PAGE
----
“We also get some post-release offenders on probation with an ankle bracelet. Either way, Corrections provides regular monitoring and supervision for the first six months to see that everything is working out.
“Many of these hires are younger people for whom this is their first real job. We give them mostly unskilled and semi-skilled jobs as a packer/inspector, material handler or automation operator. But we also get some skilled workers—welders, heavy equipment mechanics, licensed forklift operators. We even had a teacher and an architect.”
Average tenure of these second-chance hires is about six months—but that’s the same as, or better than, other entry-level unskilled workers, O’Leary says. “We have zero turnover at the technician level and above—but below that level, it’s a revolving door. We have 50% annual turnover no matter what we pay or what we do. Availability of some labor through Corrections provides us relief from these hiring difficulties.”
Some second-chance hires have stayed with MSA for up to 15 years. “One even left and came back,” O’Leary recalls. These longer-term successes include one woman supervisor, two warehouse forklift operators, as well as machine mechanics and automation operators.
O’Leary has encouraged other manufacturers to follow his example, with some (limited) success. “I always preach and promote this program. I’ve seen how it changes lives.”
John Sewell, CEO of CKS Packaging (center), with brothers Scott, co-COO in charge of operations (left), and Drew, co-COO for sales. Their Second Chance program for low-level offenders and recovered drug addicts has produced long-term employees even at the managerial level. (Photo: CKS Packaging)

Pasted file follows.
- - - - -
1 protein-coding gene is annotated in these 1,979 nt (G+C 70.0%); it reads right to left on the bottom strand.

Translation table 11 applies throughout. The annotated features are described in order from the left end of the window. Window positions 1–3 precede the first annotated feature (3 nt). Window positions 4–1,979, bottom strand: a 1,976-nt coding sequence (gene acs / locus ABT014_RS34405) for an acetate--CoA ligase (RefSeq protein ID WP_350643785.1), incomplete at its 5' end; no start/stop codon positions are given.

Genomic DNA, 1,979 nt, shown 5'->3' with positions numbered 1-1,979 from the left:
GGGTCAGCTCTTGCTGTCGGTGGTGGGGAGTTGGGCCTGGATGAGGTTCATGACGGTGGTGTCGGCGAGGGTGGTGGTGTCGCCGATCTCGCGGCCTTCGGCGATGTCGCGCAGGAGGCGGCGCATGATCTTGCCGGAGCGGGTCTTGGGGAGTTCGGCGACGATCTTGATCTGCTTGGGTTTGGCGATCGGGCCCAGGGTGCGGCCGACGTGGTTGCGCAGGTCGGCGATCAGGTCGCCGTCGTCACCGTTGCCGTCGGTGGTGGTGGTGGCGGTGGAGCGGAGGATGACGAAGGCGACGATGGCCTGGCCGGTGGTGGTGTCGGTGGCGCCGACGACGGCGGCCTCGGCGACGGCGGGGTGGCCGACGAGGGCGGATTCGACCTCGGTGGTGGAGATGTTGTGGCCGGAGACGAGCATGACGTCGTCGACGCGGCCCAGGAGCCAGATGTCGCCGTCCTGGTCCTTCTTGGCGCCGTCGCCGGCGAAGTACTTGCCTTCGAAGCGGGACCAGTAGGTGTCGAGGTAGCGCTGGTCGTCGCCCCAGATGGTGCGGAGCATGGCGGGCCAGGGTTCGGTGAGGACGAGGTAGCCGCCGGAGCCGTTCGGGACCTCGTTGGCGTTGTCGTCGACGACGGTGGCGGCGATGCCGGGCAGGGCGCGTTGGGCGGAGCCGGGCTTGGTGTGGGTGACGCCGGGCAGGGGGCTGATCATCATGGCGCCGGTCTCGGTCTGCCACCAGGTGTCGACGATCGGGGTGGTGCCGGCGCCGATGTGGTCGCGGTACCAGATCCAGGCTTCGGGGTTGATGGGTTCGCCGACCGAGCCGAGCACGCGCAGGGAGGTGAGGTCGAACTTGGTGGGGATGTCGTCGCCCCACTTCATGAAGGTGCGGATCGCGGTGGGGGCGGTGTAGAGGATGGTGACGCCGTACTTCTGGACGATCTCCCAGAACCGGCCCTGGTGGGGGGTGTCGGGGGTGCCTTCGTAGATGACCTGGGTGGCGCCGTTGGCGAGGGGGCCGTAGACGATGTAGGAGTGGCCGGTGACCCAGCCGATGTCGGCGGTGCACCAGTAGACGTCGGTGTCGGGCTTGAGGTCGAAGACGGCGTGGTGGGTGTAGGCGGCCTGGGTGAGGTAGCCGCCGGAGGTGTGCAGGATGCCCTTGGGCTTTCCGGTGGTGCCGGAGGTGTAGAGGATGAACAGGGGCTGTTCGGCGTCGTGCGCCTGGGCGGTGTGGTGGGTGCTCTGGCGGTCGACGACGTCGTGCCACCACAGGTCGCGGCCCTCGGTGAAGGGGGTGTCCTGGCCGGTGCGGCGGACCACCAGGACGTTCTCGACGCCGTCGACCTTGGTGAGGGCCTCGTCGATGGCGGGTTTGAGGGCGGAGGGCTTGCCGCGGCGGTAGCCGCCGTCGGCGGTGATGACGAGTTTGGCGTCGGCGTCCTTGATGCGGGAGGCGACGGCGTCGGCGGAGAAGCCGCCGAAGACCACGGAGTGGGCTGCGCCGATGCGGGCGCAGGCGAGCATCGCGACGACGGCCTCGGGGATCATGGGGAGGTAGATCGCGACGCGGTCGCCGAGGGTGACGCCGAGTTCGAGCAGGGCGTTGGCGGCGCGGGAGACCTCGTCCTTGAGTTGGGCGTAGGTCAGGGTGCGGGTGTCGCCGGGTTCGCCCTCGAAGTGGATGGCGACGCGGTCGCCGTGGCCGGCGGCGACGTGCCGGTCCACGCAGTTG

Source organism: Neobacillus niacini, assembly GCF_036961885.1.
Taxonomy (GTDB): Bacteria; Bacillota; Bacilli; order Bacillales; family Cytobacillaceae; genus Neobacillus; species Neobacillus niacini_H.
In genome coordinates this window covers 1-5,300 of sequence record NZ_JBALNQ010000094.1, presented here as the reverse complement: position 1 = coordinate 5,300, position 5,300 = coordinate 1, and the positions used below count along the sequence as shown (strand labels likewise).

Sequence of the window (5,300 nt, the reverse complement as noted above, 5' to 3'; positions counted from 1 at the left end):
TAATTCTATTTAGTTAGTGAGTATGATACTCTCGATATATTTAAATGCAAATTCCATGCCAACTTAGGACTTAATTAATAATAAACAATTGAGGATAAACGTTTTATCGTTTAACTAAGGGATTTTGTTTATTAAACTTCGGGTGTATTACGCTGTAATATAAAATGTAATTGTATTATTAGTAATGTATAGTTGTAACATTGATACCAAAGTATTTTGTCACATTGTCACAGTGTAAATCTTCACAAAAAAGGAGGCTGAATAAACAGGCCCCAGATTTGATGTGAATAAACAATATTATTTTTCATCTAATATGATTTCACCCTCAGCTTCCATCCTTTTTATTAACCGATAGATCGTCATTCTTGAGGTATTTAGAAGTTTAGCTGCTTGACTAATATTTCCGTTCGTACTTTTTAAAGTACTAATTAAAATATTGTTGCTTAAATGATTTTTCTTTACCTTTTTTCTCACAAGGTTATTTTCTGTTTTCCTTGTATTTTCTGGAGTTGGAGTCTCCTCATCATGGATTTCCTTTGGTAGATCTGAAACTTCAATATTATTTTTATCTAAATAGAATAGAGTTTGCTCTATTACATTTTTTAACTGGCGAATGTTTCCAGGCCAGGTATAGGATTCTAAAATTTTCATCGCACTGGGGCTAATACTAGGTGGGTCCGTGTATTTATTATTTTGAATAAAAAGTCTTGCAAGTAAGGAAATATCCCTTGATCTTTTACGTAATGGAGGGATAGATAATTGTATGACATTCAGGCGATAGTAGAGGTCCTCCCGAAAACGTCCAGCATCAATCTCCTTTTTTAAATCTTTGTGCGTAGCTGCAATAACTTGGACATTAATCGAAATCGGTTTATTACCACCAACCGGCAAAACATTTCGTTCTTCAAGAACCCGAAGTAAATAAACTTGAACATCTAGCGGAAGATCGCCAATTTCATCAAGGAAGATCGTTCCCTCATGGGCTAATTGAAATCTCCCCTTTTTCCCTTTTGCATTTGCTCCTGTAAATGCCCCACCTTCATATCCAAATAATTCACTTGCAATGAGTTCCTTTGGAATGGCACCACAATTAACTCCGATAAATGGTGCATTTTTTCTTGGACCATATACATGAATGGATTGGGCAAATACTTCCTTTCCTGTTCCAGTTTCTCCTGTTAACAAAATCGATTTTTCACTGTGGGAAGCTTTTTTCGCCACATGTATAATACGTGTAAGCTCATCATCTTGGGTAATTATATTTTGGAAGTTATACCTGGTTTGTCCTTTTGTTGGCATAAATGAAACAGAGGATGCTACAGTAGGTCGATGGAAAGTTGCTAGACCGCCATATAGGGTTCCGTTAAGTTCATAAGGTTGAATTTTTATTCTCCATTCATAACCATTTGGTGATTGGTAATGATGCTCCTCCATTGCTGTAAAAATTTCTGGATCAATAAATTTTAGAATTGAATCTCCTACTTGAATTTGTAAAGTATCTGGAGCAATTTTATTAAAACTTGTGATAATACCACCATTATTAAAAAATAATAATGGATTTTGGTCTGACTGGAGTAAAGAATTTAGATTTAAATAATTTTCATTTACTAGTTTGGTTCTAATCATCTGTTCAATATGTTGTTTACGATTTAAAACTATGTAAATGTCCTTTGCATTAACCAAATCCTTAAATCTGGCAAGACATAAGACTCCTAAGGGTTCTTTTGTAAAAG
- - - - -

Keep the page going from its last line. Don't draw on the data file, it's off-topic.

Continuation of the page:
I first encountered the phrase “second chance” about a year ago in talking with John and Drew Sewell, two of three brothers in the second generation running family-owned CKS Packaging. Based in Atlanta, the firm has two dozen locations nationwide with over 400 blow molding machines and employing around 3000 people.
Close to 300 of those employees came to CKS through the company’s Second Chance program started by v.p. of manufacturing Lloyd Martin. Says Drew Sewell, COO for sales, “We hire out of prison when nobody else will — nonviolent, non-sex offenders. We don’t judge.” In addition, the company offers a rehab program for people who want to kick alcohol or drug addiction. “After a year in the program we will hire them,” Drew says.
The company’s Second Chance hires include shift supervisors, technicians and even a plant manager. “We’re starting a veterans outreach program now,” Drew adds.
John Sewell, CEO, cites the company’s policy of “celebrating the dignity of every human life. We treat our employees with dignity and respect. In return, they would walk through a wall for us. Some employees have been with the company for 30, 40 and even 50 years. “We have fourth-generation employees in the same family working here.” This extraordinary loyalty has helped the company deal with labor shortages, especially during the recent pandemic. “We’re like everyone else in needing more workers. But when we’re down a few people due to sickness or otherwise, everyone chips in to make up for it.”